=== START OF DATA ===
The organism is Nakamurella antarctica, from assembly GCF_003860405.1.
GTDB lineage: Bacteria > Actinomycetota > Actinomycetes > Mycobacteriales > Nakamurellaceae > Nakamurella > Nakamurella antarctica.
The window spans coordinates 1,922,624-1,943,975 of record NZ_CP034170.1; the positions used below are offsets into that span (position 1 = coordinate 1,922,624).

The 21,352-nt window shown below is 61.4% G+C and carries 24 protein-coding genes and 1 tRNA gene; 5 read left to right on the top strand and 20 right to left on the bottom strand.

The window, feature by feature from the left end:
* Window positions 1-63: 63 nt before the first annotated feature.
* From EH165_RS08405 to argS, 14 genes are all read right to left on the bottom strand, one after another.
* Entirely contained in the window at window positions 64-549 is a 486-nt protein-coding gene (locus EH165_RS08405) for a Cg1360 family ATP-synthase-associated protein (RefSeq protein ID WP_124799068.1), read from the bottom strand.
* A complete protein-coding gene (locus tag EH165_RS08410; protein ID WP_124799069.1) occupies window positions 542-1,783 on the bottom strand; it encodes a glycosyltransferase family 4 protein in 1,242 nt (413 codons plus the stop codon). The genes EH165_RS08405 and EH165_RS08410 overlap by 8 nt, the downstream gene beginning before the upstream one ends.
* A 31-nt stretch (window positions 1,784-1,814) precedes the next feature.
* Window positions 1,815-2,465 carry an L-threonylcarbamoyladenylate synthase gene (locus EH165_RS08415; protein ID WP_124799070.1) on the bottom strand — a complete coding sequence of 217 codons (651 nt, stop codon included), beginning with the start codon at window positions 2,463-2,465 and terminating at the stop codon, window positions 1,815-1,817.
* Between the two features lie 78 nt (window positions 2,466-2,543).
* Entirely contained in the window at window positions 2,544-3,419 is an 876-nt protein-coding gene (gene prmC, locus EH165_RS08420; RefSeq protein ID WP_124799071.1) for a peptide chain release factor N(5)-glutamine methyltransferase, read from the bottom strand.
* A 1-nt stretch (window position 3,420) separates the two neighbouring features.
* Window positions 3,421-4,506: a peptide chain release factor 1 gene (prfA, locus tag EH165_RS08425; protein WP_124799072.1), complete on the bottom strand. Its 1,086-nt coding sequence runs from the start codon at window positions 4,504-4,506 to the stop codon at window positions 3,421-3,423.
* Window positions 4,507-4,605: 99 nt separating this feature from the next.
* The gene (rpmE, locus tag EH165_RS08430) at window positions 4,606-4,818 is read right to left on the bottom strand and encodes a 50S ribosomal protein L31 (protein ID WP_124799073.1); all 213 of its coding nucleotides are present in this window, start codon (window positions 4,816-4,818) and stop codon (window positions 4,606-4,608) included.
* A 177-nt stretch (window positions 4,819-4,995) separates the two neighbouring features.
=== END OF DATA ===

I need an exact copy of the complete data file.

The organism is Nakamurella antarctica, from assembly GCF_003860405.1.
GTDB lineage: Bacteria > Actinomycetota > Actinomycetes > Mycobacteriales > Nakamurellaceae > Nakamurella > Nakamurella antarctica.
The window spans coordinates 1,922,624-1,943,975 of record NZ_CP034170.1; the positions used below are offsets into that span (position 1 = coordinate 1,922,624).

The 21,352-nt window shown below is 61.4% G+C and carries 24 protein-coding genes and 1 tRNA gene; 5 read left to right on the top strand and 20 right to left on the bottom strand.

The window, feature by feature from the left end:
* Window positions 1-63: 63 nt before the first annotated feature.
* From EH165_RS08405 to argS, 14 genes are all read right to left on the bottom strand, one after another.
* Entirely contained in the window at window positions 64-549 is a 486-nt protein-coding gene (locus EH165_RS08405) for a Cg1360 family ATP-synthase-associated protein (RefSeq protein ID WP_124799068.1), read from the bottom strand.
* A complete protein-coding gene (locus tag EH165_RS08410; protein ID WP_124799069.1) occupies window positions 542-1,783 on the bottom strand; it encodes a glycosyltransferase family 4 protein in 1,242 nt (413 codons plus the stop codon). The genes EH165_RS08405 and EH165_RS08410 overlap by 8 nt, the downstream gene beginning before the upstream one ends.
* A 31-nt stretch (window positions 1,784-1,814) precedes the next feature.
* Window positions 1,815-2,465 carry an L-threonylcarbamoyladenylate synthase gene (locus EH165_RS08415; protein ID WP_124799070.1) on the bottom strand — a complete coding sequence of 217 codons (651 nt, stop codon included), beginning with the start codon at window positions 2,463-2,465 and terminating at the stop codon, window positions 1,815-1,817.
* Between the two features lie 78 nt (window positions 2,466-2,543).
* Entirely contained in the window at window positions 2,544-3,419 is an 876-nt protein-coding gene (gene prmC, locus EH165_RS08420; RefSeq protein ID WP_124799071.1) for a peptide chain release factor N(5)-glutamine methyltransferase, read from the bottom strand.
* A 1-nt stretch (window position 3,420) separates the two neighbouring features.
* Window positions 3,421-4,506: a peptide chain release factor 1 gene (prfA, locus tag EH165_RS08425; protein WP_124799072.1), complete on the bottom strand. Its 1,086-nt coding sequence runs from the start codon at window positions 4,504-4,506 to the stop codon at window positions 3,421-3,423.
* Window positions 4,507-4,605: 99 nt separating this feature from the next.
* The gene (rpmE, locus tag EH165_RS08430) at window positions 4,606-4,818 is read right to left on the bottom strand and encodes a 50S ribosomal protein L31 (protein ID WP_124799073.1); all 213 of its coding nucleotides are present in this window, start codon (window positions 4,816-4,818) and stop codon (window positions 4,606-4,608) included.
* A 177-nt stretch (window positions 4,819-4,995) separates the two neighbouring features.